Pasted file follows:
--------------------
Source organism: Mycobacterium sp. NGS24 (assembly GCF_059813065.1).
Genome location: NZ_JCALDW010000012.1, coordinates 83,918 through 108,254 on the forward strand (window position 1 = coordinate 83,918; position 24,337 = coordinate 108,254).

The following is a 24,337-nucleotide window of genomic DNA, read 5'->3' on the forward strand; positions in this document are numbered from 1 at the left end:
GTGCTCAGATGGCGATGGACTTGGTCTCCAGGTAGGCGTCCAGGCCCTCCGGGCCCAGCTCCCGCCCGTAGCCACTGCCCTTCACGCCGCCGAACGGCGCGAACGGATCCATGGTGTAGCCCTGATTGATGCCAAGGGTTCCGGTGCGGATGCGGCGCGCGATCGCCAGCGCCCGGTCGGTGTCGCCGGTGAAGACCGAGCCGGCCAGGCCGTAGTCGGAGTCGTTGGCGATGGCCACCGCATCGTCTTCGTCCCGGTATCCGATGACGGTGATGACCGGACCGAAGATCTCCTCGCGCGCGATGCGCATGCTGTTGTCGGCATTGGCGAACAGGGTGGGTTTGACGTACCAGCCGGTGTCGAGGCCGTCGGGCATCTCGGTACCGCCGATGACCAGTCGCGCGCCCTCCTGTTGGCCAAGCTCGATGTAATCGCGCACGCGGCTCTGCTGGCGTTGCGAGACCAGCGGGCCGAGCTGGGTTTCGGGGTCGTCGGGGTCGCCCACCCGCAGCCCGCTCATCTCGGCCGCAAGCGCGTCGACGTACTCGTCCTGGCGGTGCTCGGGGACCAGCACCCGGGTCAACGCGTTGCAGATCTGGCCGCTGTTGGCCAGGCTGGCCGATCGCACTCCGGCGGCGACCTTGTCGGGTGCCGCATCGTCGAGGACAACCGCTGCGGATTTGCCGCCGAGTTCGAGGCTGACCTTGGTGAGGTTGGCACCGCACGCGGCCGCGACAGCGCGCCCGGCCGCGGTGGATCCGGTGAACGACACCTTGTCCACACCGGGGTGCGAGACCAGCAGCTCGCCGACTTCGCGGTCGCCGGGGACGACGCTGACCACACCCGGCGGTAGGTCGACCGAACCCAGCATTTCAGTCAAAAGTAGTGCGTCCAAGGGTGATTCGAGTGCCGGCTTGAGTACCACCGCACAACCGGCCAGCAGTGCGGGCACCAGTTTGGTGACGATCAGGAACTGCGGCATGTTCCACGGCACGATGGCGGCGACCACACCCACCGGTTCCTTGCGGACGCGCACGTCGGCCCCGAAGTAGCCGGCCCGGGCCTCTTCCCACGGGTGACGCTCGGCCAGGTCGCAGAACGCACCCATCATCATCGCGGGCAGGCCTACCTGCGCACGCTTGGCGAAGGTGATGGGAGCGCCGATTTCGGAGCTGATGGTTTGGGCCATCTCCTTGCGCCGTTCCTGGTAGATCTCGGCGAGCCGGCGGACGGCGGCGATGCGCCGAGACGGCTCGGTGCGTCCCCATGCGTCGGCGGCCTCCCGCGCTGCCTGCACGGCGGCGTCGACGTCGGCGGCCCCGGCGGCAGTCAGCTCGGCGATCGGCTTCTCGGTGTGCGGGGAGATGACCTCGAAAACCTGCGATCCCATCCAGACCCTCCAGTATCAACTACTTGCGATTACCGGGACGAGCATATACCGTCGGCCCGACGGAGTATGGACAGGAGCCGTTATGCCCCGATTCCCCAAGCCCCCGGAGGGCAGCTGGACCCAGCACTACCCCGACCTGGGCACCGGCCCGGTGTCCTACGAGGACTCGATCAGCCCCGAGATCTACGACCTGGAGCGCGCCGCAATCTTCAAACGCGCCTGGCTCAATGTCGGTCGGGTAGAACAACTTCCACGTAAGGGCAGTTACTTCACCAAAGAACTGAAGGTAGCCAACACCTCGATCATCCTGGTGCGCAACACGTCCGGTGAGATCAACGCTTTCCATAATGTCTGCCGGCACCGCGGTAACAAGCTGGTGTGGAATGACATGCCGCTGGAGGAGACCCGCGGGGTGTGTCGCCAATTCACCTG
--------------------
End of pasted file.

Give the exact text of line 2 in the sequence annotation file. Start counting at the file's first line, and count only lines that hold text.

Genome location: NZ_JCALDW010000012.1, coordinates 83,918 through 108,254 on the forward strand (window position 1 = coordinate 83,918; position 24,337 = coordinate 108,254).